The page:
They relied on a tiny provision snuck into an innocuous-sounding law passed in 2005, titled “Safe, Accountable, Flexible, Efficient Transportation Equity Act: A Legacy for Users.” In typical American political style, the title boils down to the catchy acronym SAFETEA. Who but a true cynic would guess there was a little provision in the Act about environmental regulation that applied only to Oklahoma? It was inserted by Senator James Inhofe of Oklahoma, Chair of the US Senate Committee on Environment and Public Works. The provision was “SECTION 10211. ENVIRONMENTAL PROGRAMS. OKLAHOMA.” Here’s the part the governor and administrator used:

…on request of the State, the Administrator [of the Environmental Protection Agency] shall approve the State to administer the State program in the areas of the State that are in Indian country, without any further demonstration of authority by the State.

When TYT News reported the EPA had granted Oklahoma the same authority the state had before McGirt, they explained that the EPA “can do this because federal legislation can nullify Supreme Court rulings.” In this case, the legislation was passed 15 years before the ruling, so it’s not quite right to say it “nullified” it. Nonetheless, this is precisely the Achilles heel of McGirt. It was visible to anyone who really read the McGirt decision: “Congress remains free…. It has no shortage of tools….”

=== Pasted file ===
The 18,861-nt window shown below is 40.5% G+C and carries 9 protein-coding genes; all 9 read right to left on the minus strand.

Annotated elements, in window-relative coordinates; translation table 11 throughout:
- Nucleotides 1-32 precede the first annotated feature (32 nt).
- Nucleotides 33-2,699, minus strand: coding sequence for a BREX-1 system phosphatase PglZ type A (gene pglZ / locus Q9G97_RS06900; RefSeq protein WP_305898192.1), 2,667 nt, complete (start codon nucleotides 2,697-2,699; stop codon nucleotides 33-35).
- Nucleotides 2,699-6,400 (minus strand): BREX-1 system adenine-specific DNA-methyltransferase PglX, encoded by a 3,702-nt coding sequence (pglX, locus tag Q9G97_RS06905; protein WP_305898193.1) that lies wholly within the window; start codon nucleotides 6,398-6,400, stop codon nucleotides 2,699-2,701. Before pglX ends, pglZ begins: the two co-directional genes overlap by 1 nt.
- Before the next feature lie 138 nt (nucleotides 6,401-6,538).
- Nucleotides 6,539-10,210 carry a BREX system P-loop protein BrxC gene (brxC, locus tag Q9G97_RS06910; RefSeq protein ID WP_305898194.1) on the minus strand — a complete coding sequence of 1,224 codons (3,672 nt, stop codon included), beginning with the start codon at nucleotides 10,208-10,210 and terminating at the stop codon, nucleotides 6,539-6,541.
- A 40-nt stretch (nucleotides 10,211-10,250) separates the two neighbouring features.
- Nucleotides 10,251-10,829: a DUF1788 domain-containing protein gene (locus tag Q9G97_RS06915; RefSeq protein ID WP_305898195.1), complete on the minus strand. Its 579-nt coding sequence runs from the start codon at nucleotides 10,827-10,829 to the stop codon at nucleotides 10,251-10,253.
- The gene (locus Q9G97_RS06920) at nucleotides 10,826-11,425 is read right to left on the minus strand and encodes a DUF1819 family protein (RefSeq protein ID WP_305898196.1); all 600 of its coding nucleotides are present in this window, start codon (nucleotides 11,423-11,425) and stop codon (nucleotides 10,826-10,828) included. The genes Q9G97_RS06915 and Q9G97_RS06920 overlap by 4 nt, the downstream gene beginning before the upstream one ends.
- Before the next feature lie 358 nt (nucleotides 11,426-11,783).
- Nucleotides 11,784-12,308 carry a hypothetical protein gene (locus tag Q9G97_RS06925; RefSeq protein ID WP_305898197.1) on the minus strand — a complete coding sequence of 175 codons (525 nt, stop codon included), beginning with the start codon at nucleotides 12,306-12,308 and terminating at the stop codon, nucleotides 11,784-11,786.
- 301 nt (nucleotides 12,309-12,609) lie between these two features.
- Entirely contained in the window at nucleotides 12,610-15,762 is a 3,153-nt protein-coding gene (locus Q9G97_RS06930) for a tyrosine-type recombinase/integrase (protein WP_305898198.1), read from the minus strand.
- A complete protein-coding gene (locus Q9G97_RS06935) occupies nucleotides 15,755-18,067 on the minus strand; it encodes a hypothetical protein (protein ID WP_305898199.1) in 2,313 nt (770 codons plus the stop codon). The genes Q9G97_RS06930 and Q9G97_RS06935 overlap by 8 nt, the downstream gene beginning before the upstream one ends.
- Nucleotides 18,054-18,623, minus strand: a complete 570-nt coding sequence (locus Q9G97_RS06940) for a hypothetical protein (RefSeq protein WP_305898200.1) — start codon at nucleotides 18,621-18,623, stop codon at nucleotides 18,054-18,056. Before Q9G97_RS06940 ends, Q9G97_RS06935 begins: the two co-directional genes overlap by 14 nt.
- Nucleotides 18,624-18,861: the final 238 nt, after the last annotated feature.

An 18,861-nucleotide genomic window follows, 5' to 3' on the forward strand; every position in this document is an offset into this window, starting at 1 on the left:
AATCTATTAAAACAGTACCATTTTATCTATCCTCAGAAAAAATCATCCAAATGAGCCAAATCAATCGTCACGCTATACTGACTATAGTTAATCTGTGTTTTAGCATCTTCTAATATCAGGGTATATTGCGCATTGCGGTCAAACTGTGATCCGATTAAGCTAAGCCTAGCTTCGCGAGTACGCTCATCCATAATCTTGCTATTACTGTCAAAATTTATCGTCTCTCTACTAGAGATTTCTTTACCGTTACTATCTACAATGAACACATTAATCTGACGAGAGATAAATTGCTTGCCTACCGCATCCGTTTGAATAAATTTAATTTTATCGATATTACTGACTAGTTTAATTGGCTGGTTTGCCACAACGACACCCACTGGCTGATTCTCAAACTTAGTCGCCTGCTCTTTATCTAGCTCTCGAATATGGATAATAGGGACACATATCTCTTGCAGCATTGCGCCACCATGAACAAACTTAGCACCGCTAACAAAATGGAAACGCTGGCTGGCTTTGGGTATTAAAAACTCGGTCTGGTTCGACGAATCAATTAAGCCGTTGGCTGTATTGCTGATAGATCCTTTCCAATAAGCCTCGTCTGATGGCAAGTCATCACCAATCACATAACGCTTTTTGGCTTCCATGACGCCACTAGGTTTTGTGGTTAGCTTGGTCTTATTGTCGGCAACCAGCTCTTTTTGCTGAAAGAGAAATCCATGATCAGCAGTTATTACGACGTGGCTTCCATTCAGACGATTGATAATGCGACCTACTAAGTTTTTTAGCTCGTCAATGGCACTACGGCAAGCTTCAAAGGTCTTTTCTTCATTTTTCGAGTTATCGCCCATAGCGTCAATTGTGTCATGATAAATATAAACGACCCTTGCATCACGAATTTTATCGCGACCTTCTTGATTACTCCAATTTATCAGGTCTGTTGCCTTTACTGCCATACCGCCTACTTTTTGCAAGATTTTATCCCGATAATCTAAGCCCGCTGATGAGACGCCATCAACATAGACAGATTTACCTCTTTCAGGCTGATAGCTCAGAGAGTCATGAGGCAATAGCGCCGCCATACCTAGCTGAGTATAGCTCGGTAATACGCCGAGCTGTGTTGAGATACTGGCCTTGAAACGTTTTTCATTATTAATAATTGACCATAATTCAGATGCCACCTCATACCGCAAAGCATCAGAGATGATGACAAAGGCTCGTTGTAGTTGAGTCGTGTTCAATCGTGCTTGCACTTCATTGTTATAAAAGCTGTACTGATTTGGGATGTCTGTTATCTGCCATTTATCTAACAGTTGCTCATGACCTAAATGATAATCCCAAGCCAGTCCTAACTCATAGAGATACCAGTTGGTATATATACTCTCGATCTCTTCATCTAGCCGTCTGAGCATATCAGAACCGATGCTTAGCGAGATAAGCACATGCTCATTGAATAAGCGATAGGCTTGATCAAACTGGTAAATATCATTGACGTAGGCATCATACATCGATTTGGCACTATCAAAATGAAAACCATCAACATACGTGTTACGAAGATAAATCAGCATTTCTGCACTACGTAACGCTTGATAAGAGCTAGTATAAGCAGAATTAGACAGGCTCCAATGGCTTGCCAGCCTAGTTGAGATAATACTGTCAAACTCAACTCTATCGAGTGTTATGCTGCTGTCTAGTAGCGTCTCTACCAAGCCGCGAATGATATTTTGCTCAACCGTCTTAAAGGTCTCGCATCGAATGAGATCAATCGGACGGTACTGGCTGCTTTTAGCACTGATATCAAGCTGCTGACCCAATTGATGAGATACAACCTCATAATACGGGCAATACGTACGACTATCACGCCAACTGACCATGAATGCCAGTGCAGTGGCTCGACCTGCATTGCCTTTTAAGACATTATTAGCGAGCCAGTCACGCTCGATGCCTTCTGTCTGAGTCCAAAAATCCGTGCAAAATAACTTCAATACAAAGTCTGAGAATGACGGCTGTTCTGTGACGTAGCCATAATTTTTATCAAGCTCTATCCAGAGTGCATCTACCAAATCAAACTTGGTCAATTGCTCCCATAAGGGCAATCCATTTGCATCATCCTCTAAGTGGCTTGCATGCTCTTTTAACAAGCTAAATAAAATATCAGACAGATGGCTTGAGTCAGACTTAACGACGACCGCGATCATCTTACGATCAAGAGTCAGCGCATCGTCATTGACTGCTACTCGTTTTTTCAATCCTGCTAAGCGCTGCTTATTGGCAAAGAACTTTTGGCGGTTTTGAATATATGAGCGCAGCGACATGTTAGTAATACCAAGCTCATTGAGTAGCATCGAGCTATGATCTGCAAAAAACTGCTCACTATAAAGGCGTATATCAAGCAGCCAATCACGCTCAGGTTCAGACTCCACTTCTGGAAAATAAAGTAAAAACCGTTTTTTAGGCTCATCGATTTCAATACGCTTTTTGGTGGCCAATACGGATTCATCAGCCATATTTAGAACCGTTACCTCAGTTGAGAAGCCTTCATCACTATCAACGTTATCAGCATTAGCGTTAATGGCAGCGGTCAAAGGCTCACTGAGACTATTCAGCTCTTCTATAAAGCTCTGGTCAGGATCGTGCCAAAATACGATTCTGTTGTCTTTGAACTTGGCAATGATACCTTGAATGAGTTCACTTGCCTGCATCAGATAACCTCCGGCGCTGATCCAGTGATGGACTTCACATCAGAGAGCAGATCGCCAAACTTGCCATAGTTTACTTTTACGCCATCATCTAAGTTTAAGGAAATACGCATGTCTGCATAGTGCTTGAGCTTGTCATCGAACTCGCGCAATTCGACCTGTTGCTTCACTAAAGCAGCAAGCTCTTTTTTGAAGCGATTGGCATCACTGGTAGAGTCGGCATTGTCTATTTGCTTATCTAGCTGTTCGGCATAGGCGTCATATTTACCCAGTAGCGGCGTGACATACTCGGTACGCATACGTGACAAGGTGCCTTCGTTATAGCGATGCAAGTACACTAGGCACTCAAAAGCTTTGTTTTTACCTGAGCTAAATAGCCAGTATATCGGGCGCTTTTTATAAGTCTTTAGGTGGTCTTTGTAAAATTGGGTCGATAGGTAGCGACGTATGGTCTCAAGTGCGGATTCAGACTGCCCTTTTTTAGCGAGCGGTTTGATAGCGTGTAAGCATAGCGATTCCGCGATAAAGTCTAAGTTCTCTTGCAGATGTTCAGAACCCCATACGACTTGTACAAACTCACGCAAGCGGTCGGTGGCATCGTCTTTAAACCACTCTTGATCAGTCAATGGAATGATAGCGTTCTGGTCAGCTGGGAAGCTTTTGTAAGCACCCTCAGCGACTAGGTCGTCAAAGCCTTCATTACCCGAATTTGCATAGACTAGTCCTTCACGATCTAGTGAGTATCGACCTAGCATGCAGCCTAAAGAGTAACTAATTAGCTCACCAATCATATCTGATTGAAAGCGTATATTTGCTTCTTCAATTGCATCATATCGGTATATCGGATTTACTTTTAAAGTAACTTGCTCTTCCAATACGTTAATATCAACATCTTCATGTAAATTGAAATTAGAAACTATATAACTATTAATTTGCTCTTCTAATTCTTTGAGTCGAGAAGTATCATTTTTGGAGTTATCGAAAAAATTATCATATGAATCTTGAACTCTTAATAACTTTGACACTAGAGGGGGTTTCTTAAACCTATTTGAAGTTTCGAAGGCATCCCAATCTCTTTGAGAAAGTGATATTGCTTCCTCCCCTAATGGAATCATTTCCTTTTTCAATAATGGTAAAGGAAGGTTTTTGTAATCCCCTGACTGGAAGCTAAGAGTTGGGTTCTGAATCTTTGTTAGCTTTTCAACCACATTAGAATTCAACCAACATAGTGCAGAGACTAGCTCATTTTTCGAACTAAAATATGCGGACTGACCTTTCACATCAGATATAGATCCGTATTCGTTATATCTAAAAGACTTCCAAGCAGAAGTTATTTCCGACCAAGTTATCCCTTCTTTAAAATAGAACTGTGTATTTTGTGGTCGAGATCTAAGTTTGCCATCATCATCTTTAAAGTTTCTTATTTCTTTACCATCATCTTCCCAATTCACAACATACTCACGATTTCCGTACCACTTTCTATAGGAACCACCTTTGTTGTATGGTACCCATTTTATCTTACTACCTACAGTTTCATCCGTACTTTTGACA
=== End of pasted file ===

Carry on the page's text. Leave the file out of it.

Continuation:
The “freedom” of Congress is the unfreedom of Native nations and peoples. The original free existence of Native nations and peoples in their own lands was and is the target of federal Indian law. Federal Indian law, understood to its core — “plenary power” — is federal anti-Indian law, built to seize Native lands. The EPA – Oklahoma deal is only the latest effort.

Casey Camp-Horinek, Environmental Ambassador, Elder, and Hereditary Drumkeeper, Ponca Nation, provided the following statement to TYT: